Secondary skin lesions form after original skin lesions or as a result of an injury and become inflamed and irritating. The following are the most common examples of secondary lesions on the skin:
- Atrophy: In this condition, the skin becomes paper-thin, translucent, and wrinkled, usually as a result of the use of a topical medication such as topical steroids.
- Crust: A crust, also known as a scab, is a type of skin lesion that develops on top of a scratched, damaged, or irritated original skin lesion. It is made up of dried secretions from the skin.
- Erosion: Erosion is the loss of the epidermis, which appears moist and shiny.
- Excoriation: Linear scratches that result in epidermal loss are known as excoriation.
- Fissure: Linear cracks in the skin that continue deeper than the epidermis into the dermis are called fissures. Excessive dryness can cause them, which can be unpleasant.
- Maceration: When skin is exposed to water or fluid for an extended period, it becomes wet, wrinkled, and lighter in color. This can happen as a result of leaking wounds caused by poor wound management.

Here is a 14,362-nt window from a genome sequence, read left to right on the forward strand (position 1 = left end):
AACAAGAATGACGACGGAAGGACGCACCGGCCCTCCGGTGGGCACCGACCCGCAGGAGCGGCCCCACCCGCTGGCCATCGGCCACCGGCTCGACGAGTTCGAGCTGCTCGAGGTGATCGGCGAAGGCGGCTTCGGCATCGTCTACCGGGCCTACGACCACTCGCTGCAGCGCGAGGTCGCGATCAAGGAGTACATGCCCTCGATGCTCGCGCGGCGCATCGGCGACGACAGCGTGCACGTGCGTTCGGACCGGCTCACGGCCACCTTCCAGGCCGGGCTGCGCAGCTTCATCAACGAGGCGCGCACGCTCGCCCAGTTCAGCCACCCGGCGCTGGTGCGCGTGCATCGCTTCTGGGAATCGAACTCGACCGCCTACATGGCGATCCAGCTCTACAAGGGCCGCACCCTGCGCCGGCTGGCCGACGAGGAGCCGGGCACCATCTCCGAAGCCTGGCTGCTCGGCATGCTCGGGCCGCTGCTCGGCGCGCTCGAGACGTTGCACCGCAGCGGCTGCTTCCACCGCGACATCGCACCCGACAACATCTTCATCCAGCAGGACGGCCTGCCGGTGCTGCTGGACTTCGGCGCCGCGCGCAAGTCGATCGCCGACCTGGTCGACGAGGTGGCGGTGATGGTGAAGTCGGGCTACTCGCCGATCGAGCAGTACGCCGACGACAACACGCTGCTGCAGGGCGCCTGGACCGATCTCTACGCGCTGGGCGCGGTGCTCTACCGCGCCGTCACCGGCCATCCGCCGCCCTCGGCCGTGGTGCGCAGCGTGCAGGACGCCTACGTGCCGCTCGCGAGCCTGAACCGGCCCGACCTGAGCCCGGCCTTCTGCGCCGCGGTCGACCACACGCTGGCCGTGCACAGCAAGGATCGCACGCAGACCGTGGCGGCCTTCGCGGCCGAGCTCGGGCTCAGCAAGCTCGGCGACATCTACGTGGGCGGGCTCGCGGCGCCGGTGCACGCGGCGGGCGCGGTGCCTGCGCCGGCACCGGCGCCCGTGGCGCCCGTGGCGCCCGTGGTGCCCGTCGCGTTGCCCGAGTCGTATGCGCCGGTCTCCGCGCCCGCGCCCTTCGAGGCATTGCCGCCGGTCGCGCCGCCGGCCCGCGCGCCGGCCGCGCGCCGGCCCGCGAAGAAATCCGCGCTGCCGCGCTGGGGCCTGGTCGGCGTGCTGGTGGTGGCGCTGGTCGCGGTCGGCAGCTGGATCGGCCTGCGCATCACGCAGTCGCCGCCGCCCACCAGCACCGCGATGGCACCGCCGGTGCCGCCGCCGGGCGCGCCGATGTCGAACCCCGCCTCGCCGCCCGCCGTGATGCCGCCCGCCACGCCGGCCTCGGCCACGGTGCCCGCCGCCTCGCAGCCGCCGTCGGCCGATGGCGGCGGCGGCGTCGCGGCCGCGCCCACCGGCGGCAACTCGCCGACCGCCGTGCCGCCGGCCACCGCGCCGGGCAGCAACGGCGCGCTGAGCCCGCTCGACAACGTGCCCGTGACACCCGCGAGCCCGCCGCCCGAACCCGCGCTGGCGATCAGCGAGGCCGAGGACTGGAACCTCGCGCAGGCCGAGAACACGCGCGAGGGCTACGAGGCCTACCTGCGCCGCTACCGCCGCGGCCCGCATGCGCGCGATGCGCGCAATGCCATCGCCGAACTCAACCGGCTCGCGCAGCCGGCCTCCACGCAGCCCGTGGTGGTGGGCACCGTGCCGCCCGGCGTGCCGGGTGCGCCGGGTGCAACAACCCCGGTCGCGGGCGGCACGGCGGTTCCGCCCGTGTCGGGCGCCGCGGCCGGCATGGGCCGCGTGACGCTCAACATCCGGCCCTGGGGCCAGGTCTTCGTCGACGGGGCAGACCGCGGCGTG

- Scales: Scales are clumps of skin cells that pile up and break off the surface of the skin. Patches are common in psoriasis, and removing them causes bleeding.
- Ulcers: An ulcer is a break in the skin's or mucosa's continuity. Infections or trauma can create skin ulcers. Ulcers are more likely to develop if you have poor blood circulation, diabetes, smoke, or are bedridden.
- Skin atrophy: Skin atrophy develops when the skin becomes thin and wrinkled in some regions. This type of skin lesion can be caused by regular use of steroid creams, radiation therapy, or poor blood circulation.
Difference between Malignant Skin Lesion and Benign Skin Lesion?
What is a Malignant Skin Lesion?
By definition, a malignant skin lesion is skin cancer. Keratinocyte carcinoma and melanoma are the two most common kinds of skin cancer. Skin cancer can manifest itself in a variety of ways, including fast-growing lesions on the skin, changes in the color or size of a pre-existing lesion, or a scabbing sore that does not heal with time.